Simple Man: or When I Told My Mom about the Divorce

Sitting on a Bench in the Rain

I was sitting on a hard wooden bench outside of my favorite dive bar. The trees protected me from the pitter-patter of the rain. I took a deep breath, inhaling the smoke from my cigarette, in an attempt at forcing the nicotine into calming my nerves. On exhaling, I saw the smoke float out of my mouth and into the night sky. The rain dispersed the smoke and soon, it disappeared. I grabbed my beer mug and took a sip, letting the by then room temperature beer warm my cold body. I looked down at my phone, took a deep breath, and made the call.

I already told my friends about what was going on. I hadn’t told all of them, but I told the one’s who I felt needed to know. It was hard, incredibly hard, but it didn’t prepare me for the phone call I was about to make. The call to my mother.

10 Steps Back

On the day of my wedding, I spent most of the morning at the wedding location site, helping prepare the place for the big day. I decided that my soon to be wife had enough to stress about and took it upon myself to fix any last minute problems. I remember no one remembering to bring ice. I thought our planner would have remembered that and she didn’t. So, two hours before the big show, I am calling as many friends as I can asking them to pick up some up.

My mom was a big help that day. She was running around helping people get dressed, corralling my niece and nephews, and just doing whatever she could do to assist.

In the middle of all the hustle and bustle, I tried to pull her aside to chat for a minute. See, my dad died when I was a pre-teen and I wouldn’t get the chance to have a man to man conversation with him that day. So instead, I reached out to the woman who raised me for most of my life. She brushed me off. Obviously, she didn’t know that I needed her then, but it hurt. I didn’t get to have a man to man talk with my dad or a heart to heart chat with my mom.

My mom and I have a funny relationship. We chat a lot, but don’t share our feelings until we are way passed okay. I always thought we were close, but we never really spoke like that as adults. I needed her then and she wasn’t able to be there for me. Almost three years later, she was.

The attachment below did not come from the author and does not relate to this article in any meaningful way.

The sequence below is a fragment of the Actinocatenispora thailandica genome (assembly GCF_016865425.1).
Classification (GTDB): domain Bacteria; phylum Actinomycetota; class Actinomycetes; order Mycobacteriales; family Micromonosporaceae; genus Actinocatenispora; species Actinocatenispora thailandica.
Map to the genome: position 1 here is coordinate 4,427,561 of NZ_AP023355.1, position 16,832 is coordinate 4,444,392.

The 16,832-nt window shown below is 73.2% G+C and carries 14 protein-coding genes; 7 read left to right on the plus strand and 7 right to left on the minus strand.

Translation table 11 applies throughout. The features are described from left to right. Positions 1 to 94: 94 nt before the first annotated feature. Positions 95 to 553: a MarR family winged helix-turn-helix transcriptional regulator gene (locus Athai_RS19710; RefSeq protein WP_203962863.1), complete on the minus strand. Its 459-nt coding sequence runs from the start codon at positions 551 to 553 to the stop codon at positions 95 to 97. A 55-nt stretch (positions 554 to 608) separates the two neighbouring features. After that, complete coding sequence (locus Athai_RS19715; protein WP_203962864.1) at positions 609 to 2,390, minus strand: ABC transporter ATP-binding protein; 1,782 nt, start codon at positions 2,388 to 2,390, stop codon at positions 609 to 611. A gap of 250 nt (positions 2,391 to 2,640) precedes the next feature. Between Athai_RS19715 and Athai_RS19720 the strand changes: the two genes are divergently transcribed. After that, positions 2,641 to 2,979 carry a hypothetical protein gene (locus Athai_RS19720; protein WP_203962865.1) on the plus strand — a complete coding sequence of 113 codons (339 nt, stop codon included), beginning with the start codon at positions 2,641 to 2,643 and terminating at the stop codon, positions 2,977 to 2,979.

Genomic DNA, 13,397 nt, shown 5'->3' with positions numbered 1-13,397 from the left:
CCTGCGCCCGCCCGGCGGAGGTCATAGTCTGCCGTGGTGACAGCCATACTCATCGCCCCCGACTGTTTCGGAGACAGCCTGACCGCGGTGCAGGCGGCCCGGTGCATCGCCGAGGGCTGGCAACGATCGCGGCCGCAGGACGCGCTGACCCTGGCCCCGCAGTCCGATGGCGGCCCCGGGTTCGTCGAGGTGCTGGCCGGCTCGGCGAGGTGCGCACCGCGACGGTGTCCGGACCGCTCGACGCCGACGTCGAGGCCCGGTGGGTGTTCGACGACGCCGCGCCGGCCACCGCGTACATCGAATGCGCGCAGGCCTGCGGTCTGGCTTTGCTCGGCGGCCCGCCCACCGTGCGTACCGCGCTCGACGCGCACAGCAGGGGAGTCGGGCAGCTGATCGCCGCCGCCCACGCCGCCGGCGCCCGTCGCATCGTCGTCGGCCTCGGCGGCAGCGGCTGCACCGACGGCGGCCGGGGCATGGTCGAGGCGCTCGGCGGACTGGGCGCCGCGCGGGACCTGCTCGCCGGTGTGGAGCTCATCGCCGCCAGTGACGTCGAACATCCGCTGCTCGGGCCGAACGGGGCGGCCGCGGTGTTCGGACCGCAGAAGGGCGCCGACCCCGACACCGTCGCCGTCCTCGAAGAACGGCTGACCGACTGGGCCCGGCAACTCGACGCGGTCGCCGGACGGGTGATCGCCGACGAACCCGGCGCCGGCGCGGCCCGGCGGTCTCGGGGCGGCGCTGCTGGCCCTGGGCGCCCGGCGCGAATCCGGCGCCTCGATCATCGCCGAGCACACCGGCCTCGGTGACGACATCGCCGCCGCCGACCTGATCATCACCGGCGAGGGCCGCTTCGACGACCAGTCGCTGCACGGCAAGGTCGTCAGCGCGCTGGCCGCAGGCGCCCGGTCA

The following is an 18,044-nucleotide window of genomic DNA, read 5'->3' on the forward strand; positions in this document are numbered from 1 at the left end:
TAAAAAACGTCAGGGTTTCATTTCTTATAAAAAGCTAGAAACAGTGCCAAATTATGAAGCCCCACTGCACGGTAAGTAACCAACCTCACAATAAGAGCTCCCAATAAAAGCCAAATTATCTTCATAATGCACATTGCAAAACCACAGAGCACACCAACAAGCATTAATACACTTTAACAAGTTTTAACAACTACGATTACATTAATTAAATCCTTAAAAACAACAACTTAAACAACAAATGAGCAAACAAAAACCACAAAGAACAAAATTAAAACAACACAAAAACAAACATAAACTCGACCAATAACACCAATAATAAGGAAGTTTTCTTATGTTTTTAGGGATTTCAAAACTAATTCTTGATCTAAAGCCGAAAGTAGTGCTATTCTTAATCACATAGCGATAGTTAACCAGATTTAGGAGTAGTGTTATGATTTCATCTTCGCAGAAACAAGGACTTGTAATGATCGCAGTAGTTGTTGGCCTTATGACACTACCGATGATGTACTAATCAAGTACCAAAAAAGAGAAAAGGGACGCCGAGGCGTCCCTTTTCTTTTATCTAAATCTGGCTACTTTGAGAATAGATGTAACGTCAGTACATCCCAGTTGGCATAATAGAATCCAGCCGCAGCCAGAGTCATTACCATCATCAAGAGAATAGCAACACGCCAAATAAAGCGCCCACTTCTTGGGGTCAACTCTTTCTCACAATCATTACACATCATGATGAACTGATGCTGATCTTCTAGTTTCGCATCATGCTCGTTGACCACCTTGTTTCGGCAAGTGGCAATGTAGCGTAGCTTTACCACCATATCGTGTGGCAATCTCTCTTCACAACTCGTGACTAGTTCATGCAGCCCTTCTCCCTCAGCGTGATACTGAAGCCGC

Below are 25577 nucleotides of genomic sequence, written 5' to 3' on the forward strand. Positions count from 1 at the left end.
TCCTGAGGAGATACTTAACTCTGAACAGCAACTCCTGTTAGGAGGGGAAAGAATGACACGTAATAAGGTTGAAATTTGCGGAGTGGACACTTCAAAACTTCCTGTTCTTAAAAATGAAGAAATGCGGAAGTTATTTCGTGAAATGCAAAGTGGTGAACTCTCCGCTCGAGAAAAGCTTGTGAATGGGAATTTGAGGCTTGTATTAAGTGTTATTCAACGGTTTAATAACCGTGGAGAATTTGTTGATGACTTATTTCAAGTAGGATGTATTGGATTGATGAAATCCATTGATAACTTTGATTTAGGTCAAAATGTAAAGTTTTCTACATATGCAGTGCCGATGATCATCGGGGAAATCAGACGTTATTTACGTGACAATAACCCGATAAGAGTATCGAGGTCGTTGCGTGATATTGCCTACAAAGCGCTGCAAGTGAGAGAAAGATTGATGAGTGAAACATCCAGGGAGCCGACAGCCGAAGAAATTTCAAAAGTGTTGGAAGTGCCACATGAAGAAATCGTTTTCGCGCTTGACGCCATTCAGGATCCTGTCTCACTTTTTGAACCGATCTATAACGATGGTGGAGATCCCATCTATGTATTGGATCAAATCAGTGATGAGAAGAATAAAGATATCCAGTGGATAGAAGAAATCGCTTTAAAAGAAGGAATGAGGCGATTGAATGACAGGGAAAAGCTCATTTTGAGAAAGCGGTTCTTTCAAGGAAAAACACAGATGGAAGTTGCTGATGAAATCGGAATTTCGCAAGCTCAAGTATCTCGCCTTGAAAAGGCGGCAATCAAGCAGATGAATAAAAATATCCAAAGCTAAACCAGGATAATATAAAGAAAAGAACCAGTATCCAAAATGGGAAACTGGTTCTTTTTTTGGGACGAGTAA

Back to the Story

I began to cry as soon as I heard the phone ring on the other end. The phone rang and rang. No answer. It was late evening on a week day. I knew she’d be home. Her voicemail greeted me. I didn’t leave a message. My arm sank down onto my lap and I began to light another cigarette. A minute or so later, I got a text from her saying that she’d call me back in a second. So, I waited.

I looked up at the sky and saw that it had started to clear up, stopping the rain. I decided to run back into the bar and grab another pint while I waited for her to return my call. I clutched my phone in my hand tightly, ready in case it started to vibrate. Everyone in the bar knew what was going on in my life at that time, so when they saw that I had been crying, they understood. I got outside and sat down on the same bench under the trees when the call came.

I wasn’t sure that there was a proper way to open the conversation. There probably are guides out there, but in the moment, you don’t generally hop on your kindle and read the best divorce e-books. So, skipping the pleasantries, I told her that my wife would not be coming to our family vacation that year, but that I would. She knew by the tone of my voice that something was wrong and asked what was going on. This was on the same day that I confronted the ex about her cheating, which she denied. I will eventually get a post up about that, but as you can guess, my head, heart, and everything in between was shattered.

So, I told my mom everything. I told her about the cheating, the way I was treated, the pain, all of it. I sat there outside of my favorite bar and let my mom know, for the first time in almost three years, how my marriage really was.

She knew I was not okay, so she didn’t bother asking me that. Instead, she asked if I had a place to stay that night. She knew I had had a bit to drink. She said that we would figure it out and do whatever we needed to do. Planning would come later, she was just trying to get me through that night.

I told her to tell my family. I couldn’t bare the thought of doing it myself. My older sister and I had hardly spoken for years. There was a big fight that had happened, because of some issues between her and my wife, and we are both stubborn as hell. Now, we knew that we’d always be there for each other, but the rift was definitely still there. Frankly, for the last few years, I had been a shit brother and uncle to her children and that was on me. Later, I would promise to make up for it and I still am.

Two hours later, I told my mom that I needed to get going. She told me she loved me and we both hung up.

It is hard to describe the experience. In a way, I felt like I was making a phone call telling someone about a death in the family. In a way, that’s true. I also felt like a failure. The proud son had to tell his mother that he failed as a husband and as a man.

I know that she was proud of her happily married son and I took that from her. Our family isn’t really big on divorce so that made me feel even more like a failure. I felt like my failed marriage would, in a way, make her look like she failed as a mother.

I know none of this is true, but that night, it felt that way. I felt like hell and the boat is still continuing to adjust itself to this day.

My family came through and welcomed me back with open arms. Since then, we laughed, cried, and fought like we always did before. I missed them and I was glad to be back.

Tell me your story. How difficult was it for you to tell your family about your divorce?

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